Two punks, dressed in black, get on a plane. They are famous, as punksgo. They make a very nice living at what they do. But when they have tofly somewhere to do it, they tend to fly coach, and they tend to flySouthwest Airlines, which offers nothing but coach. It's tempting toread larger implications into their preference for this mostegalitarian of carriers-things about punk principle, aboutworking-class sympathies, about a desire to breathe the same recycledair as everybody else who needs to get to Utah on a Friday afternoon.But we won't. Two punks get on a plane, and it happens to be aSouthwest plane because Southwest flies out of Oakland, California,which is close to where they live.
The captain has turned off the fasten-seat-belts sign, and themiddle-aged woman next to me asks if the man sitting across the aisleis a musician. The man in question is wearing a black suit jacket, ablack T-shirt that reads Oakland in Olde English lettering, blackpants, and a studded belt. His hair is dyed the color of squid ink andtwisted into gluey spikes; the faded tattoo on his left hand spells outp-u-n-x. He is probably not a tax attorney.
The woman's eyes light up when I tell her it's Billie Joe Armstrong,singer/guitarist for Green Day. She knows Green Day, or at least sheknows her daughter-a five-foot-11 distance runner who goes to school inUtah-likes Green Day. She knew they were musicians the minute theyboarded, Armstrong and his traveling companion, Green Day bassist MikeDirnt, a gangly guy with bottle-blond hair, now seated a few rows up.Armstrong reminded her of Elvis Costello; Dirnt was working "more of aBilly Idol thing."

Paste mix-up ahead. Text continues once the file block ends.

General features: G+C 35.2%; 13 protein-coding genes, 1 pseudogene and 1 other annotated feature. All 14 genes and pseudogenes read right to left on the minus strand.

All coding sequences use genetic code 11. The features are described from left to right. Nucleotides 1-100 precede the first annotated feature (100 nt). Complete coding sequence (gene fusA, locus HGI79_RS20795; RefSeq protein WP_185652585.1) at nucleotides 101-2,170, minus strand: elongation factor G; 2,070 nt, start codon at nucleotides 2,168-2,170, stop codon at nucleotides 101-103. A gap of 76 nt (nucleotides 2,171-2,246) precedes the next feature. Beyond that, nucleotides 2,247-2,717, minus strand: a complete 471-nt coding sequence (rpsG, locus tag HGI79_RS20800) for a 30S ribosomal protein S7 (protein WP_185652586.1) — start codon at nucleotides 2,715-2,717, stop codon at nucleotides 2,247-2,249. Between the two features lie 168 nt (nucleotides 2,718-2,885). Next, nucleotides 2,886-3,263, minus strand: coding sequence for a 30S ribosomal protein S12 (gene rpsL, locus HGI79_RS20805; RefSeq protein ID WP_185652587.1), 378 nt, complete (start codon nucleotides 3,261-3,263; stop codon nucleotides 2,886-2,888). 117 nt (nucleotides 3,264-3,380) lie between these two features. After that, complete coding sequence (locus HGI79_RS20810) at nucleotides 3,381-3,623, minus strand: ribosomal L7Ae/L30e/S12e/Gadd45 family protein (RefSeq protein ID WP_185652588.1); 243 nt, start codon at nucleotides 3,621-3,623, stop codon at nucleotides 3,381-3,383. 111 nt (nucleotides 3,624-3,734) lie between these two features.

A couple of years ago, the woman's husband, a commercial airlinepilot, had the Backstreet Boys as passengers. They bought every seat inthe first-class cabin, waited until the last minute to board, thenpulled the curtain so nobody could bug them. This is better. Thedistance runner's mom asks if I think it would be okay with the manacross the aisle if she asked him for an autograph for her daughter.I'm in no position to speak for him-I'm here to follow his band aroundfor a few days, watch what happens, and draw some conclusions-but Itell her I'm sure it wouldn't be a problem.
If it is, Armstrong is gracious about it. He says, "Sure," anddouble-checks the spelling of her daughter's name-V-e-r-a-and in asecond she's back in her seat with a piece of paper that reads, "VeraBillie Joe Green Day 04."At this point Vera's mom becomes curious about Green Day. They've beenaround for a while, I tell her. Seven albums. They're well-respected.Sort of elder statesmen in their field.
Vera's mom takes another look at Armstrong. He's flipping through the SkyMallcatalog (pricing humidors, maybe, or cognac?), one leg extended in theaisle, Conversed foot bobbing, a length of red-and-black striped sockexposed.
"Really?" Vera's mom says. "He looks so young."